The Ohio Accident Guide

The Ohio Accident Guide

In 2015, Ohio logged 302,307 motor vehicle crashes and more than 1,000 deaths. As much work as Ohio is doing to become a safer state, we still have a long way to go to reach zero preventable traffic deaths. This guide will help you understand Ohio crash laws and how to protect yourself and your rights if you are involved in a traffic accident.

What is the statute of limitations for car accident injuries and loss claims in Ohio?

The statute of limitations for a car accident injury is two years from the date of the injury. A wrongful death as a result of an auto accident has a statute of two years as well. In the case of an injured minor, the statute is two years from the minor’s 18th birthday, unless it is considered a wrongful death case. In that case, the statute is two years after the date of the incident. Read More

Personal Injury Protection: Is Ohio a no-fault state? If so, what is the threshold for bringing and auto-negligence claim?

Ohio is a “fault” car insurance state. Ohio follows a traditional “fault or tort system when it comes to car accidents. You must bring an auto negligence or injury claim within two years after the incident. Read More

Does Ohio use a contributory negligence system for personal injury auto accident claim?

Ohio uses a comparative negligence system for personal injury auto accident claims rather than a contributory negligence system. Read More

What are comparative negligence laws for Ohio?

In 1980, Ohio became the 35th state to enact a comparative negligence law. In Ohio, if a party is more than 50 percent at fault, recovery is not allowed. This applies to auto accidents as well as home/business accidents. In addition, a plaintiff’s damages will be reduced by their percent of the fault. Read More

Does Ohio recognize mini-tort, full tort, or limited tort law for car accident personal injury claims?

Though PIP is recognized in our neighboring states, Michigan and Pennsylvania, Ohio does not recognize PIP. Ohio enacted tort reform and damage caps in 2004. Read More

Does Ohio cap compensations amounts?

Ohio enacted tort reform with damage caps in 2004. In that regard, a personal injury noneconomic cap limits it to $250,000 or $350,000 if the economic damage is more than $300,000. There is no damage cap for catastrophic injuries. A catastrophic injury is generally defined as the loss of the use of a body organ system, limb, or permanent scar. Read More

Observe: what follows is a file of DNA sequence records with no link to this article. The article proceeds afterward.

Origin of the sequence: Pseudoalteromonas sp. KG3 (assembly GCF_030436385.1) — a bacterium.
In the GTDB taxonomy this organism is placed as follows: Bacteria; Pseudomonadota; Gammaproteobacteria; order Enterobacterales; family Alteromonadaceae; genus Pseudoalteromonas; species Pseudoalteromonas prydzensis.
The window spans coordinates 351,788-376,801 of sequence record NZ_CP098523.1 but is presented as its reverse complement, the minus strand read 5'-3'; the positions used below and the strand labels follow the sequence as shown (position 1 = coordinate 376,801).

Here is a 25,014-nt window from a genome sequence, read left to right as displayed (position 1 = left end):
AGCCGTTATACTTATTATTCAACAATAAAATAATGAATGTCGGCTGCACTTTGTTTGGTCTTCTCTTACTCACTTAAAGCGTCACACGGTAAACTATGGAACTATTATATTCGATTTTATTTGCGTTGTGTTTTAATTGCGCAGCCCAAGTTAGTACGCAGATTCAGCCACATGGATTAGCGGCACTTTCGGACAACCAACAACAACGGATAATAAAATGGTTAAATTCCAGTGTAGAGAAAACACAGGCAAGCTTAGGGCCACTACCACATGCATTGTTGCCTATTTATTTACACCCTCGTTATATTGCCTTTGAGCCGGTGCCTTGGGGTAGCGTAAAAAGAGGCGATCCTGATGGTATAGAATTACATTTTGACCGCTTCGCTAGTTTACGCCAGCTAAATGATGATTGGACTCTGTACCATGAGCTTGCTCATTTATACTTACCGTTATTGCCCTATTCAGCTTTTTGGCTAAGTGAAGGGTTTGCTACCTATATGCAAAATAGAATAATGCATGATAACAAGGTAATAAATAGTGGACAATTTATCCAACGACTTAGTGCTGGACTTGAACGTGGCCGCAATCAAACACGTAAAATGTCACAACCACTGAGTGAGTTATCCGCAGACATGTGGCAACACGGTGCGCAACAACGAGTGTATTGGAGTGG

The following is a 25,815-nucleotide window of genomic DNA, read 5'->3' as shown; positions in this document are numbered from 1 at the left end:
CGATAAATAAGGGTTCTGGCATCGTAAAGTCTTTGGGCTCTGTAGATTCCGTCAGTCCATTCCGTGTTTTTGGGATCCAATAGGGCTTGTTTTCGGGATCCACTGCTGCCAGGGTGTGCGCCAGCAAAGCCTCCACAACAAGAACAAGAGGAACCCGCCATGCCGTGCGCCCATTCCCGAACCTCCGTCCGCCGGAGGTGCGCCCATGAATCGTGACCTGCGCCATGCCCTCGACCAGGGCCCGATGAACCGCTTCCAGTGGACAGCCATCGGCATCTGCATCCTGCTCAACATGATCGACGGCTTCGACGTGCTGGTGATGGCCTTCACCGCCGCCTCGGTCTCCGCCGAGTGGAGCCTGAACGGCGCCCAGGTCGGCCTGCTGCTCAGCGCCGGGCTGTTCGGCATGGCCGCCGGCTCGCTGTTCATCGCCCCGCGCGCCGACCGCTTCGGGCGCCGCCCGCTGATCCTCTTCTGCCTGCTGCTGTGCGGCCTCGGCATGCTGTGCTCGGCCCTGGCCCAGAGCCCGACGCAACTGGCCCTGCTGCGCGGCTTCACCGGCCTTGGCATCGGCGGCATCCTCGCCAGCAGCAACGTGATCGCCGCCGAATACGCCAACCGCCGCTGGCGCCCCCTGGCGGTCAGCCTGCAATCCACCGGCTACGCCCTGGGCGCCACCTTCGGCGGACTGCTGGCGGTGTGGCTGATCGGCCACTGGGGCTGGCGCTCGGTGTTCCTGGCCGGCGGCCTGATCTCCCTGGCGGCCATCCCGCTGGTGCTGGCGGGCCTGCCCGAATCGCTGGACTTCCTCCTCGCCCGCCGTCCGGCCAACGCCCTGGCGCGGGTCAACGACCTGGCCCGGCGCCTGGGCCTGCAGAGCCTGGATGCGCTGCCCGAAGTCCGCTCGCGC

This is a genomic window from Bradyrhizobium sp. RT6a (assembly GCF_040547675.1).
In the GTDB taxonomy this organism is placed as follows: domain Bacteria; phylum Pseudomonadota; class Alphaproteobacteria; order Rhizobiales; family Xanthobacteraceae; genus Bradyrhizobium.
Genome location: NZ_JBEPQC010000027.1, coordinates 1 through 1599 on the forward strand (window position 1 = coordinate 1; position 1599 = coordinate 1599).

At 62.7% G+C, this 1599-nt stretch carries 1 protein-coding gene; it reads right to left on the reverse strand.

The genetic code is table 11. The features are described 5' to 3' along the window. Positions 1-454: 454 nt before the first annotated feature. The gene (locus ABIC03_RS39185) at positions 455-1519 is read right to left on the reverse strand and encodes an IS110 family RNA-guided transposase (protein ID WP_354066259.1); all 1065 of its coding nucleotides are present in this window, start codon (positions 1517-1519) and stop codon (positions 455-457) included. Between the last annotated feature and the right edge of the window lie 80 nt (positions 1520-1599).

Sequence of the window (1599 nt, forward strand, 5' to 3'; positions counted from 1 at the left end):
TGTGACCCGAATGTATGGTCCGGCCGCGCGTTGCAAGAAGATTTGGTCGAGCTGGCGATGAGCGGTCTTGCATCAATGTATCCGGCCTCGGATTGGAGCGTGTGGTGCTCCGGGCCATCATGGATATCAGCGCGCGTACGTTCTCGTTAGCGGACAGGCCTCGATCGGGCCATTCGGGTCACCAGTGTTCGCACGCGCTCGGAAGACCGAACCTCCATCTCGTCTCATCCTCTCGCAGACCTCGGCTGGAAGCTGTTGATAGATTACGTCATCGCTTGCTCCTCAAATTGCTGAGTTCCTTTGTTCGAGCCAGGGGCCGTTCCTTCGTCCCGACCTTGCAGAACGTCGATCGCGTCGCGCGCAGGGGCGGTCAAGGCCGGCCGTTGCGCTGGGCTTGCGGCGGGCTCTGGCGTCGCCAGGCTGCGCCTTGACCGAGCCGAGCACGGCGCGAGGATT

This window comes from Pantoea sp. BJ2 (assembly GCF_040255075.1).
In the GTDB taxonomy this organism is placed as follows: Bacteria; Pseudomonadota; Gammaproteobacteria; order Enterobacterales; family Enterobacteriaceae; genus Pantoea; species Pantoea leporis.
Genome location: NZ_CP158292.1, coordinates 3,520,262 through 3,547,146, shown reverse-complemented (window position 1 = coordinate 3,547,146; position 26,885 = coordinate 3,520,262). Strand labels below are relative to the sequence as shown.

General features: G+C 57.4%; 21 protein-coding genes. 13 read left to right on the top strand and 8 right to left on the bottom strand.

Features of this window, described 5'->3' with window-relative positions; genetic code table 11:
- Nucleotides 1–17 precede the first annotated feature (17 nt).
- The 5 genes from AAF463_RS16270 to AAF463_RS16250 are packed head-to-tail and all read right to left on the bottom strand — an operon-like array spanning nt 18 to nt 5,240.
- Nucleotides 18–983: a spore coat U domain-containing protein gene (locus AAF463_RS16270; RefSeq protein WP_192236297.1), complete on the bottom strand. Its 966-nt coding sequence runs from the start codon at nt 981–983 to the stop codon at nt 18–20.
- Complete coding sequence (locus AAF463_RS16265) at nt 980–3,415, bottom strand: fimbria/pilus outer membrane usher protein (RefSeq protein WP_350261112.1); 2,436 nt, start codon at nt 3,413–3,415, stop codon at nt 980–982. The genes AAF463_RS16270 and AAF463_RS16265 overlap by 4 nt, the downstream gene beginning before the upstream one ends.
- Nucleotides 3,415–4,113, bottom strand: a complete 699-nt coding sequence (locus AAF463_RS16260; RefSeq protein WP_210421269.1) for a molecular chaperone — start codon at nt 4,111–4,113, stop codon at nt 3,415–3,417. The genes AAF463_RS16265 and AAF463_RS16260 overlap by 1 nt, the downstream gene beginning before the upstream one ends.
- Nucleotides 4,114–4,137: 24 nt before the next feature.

Does Ohio recognize the “safety belt defense,” where damages are reduced if you aren’t wearing a safety belt at the time of the accident?

It is possible for defense lawyers to present the “safety belt defense” in court which could possibly reduce damages. Ohio is a comparative fault state, and in that regard, the plaintiff’s verdict is reduced by the percentage they are responsible for. If the plaintiff is more than 50 percent at fault for the incident, they receive nothing. Read More

Can you bring injury claims against the government for motor vehicle accidents caused by road hazards in Ohio?

In Ohio, we are able to sue the responsible government entity for negligence in road maintenance and repair. Read More

Can bicyclists bring claims against the Ohio government for poor road conditions or road hazards leading to a bike crash injury?

Ohio bicyclists are able to sue responsible government entities for negligence in road maintenance and repair. Read More

What are the laws in Ohio regarding passenger riding in vehicle cargo areas?

In Ohio, passengers who are 16 years or older or 15 years and younger are allowed to ride in vehicle cargo areas if the vehicle is driven less than 25 miles per hour, or if the person is belted in an OEM seating position. Emergencies also allow passengers to ride in the cargo areas of a vehicle. These laws are inapplicable to pickup trucks with covered cargo areas. Read More

What are the Ohio minimums for auto and motorcycle insurance requirements?

Auto and Motorcycle Insurance

$25,000 bodily injury coverage for 1 person in an accident

$50,000 in bodily injury coverage for an accident involving two or more persons

$25,000 in property damage coverage

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How do you file a collision report in Ohio?

Collision reports are available with the Ohio BMV. Parties are required to file a collision report within 6 months of an accident if the following applies:


  • Driver or owner did not have valid/sufficient insurance
  • Accident resulted in death, injury or property damage exceeding $400


The report must include detailed and current information regarding your insurance coverage. The BMV will cross-check information with the insurance company.
Reports are to be mailed to the Bureau of Motor Vehicles in Columbus, Ohio.

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How do I go about getting a copy of the collision report?

Copies of the collision reports can be requested online via the Ohio State Highway Patrol website. Read More

Does Ohio have special driving laws for teens?

Teens age 18 years or younger must complete the Graduated Driver’s License program to get full driving privileges in the state of Ohio. Read More

What are the laws for mature drivers in Ohio?

Ohio does not have special laws for mature drivers. We have driving refresher courses and other tools to help seniors drive longer. Read More

Do Ohio laws differ from its neighboring states?

Ohio’s laws do differ from its neighbors in many areas. In fact, there are nine traffic laws all drivers should know when traveling Ohio. Read More

What information do I give other drivers in an accident?

The Ohio Accident Checklist, available to download and print, details exactly what information you should gather as well as what you should give to other drivers involved in a collision. Read More

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